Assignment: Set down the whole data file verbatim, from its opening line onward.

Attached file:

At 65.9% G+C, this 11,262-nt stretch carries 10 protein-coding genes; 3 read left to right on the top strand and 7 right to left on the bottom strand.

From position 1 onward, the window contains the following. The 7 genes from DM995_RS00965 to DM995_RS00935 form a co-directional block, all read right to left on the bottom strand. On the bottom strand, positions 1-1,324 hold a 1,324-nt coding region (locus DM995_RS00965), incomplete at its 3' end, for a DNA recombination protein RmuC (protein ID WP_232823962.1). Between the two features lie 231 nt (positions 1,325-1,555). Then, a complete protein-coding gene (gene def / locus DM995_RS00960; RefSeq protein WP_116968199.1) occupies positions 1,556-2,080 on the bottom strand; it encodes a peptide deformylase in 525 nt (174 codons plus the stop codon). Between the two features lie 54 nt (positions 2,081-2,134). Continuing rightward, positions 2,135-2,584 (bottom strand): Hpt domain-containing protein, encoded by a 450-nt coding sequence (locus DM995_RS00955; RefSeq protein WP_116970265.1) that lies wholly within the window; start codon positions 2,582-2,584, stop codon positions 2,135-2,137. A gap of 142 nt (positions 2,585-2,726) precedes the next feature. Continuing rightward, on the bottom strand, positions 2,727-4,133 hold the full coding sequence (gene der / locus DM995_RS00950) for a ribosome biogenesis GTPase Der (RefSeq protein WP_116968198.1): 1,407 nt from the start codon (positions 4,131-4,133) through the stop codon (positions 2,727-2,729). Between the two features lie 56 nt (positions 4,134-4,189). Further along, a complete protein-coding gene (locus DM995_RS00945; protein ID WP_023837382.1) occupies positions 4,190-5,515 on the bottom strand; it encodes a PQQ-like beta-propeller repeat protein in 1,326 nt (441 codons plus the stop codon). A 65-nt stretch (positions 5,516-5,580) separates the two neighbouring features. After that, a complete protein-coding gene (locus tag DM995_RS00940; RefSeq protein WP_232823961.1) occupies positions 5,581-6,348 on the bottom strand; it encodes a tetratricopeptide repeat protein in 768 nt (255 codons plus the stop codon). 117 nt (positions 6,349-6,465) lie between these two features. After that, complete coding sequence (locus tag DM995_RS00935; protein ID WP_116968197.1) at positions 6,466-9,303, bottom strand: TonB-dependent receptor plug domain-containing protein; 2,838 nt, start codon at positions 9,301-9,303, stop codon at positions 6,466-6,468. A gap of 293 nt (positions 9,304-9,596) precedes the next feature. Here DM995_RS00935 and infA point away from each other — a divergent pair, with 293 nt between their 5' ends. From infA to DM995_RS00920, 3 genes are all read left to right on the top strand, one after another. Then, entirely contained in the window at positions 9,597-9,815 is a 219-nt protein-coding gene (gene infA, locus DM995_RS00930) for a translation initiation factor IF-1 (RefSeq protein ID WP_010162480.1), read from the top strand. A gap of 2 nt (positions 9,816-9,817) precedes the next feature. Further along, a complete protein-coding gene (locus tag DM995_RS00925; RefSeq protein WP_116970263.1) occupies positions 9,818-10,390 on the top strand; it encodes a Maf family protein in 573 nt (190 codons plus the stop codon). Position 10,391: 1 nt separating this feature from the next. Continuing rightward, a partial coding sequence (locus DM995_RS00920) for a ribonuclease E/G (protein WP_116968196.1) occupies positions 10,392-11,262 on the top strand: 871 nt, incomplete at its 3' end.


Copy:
At 65.9% G+C, this 11,262-nt stretch carries 10 protein-coding genes; 3 read left to right on the top strand and 7 right to left on the bottom strand.

From position 1 onward, the window contains the following. The 7 genes from DM995_RS00965 to DM995_RS00935 form a co-directional block, all read right to left on the bottom strand. On the bottom strand, positions 1-1,324 hold a 1,324-nt coding region (locus DM995_RS00965), incomplete at its 3' end, for a DNA recombination protein RmuC (protein ID WP_232823962.1). Between the two features lie 231 nt (positions 1,325-1,555). Then, a complete protein-coding gene (gene def / locus DM995_RS00960; RefSeq protein WP_116968199.1) occupies positions 1,556-2,080 on the bottom strand; it encodes a peptide deformylase in 525 nt (174 codons plus the stop codon). Between the two features lie 54 nt (positions 2,081-2,134). Continuing rightward, positions 2,135-2,584 (bottom strand): Hpt domain-containing protein, encoded by a 450-nt coding sequence (locus DM995_RS00955; RefSeq protein WP_116970265.1) that lies wholly within the window; start codon positions 2,582-2,584, stop codon positions 2,135-2,137. A gap of 142 nt (positions 2,585-2,726) precedes the next feature. Continuing rightward, on the bottom strand, positions 2,727-4,133 hold the full coding sequence (gene der / locus DM995_RS00950) for a ribosome biogenesis GTPase Der (RefSeq protein WP_116968198.1): 1,407 nt from the start codon (positions 4,131-4,133) through the stop codon (positions 2,727-2,729). Between the two features lie 56 nt (positions 4,134-4,189). Further along, a complete protein-coding gene (locus DM995_RS00945; protein ID WP_023837382.1) occupies positions 4,190-5,515 on the bottom strand; it encodes a PQQ-like beta-propeller repeat protein in 1,326 nt (441 codons plus the stop codon). A 65-nt stretch (positions 5,516-5,580) separates the two neighbouring features. After that, a complete protein-coding gene (locus tag DM995_RS00940; RefSeq protein WP_232823961.1) occupies positions 5,581-6,348 on the bottom strand; it encodes a tetratricopeptide repeat protein in 768 nt (255 codons plus the stop codon). 117 nt (positions 6,349-6,465) lie between these two features. After that, complete coding sequence (locus tag DM995_RS00935; protein ID WP_116968197.1) at positions 6,466-9,303, bottom strand: TonB-dependent receptor plug domain-containing protein; 2,838 nt, start codon at positions 9,301-9,303, stop codon at positions 6,466-6,468. A gap of 293 nt (positions 9,304-9,596) precedes the next feature. Here DM995_RS00935 and infA point away from each other — a divergent pair, with 293 nt between their 5' ends. From infA to DM995_RS00920, 3 genes are all read left to right on the top strand, one after another. Then, entirely contained in the window at positions 9,597-9,815 is a 219-nt protein-coding gene (gene infA, locus DM995_RS00930) for a translation initiation factor IF-1 (RefSeq protein ID WP_010162480.1), read from the top strand. A gap of 2 nt (positions 9,816-9,817) precedes the next feature. Further along, a complete protein-coding gene (locus tag DM995_RS00925; RefSeq protein WP_116970263.1) occupies positions 9,818-10,390 on the top strand; it encodes a Maf family protein in 573 nt (190 codons plus the stop codon). Position 10,391: 1 nt separating this feature from the next. Continuing rightward, a partial coding sequence (locus DM995_RS00920) for a ribonuclease E/G (protein WP_116968196.1) occupies positions 10,392-11,262 on the top strand: 871 nt, incomplete at its 3' end.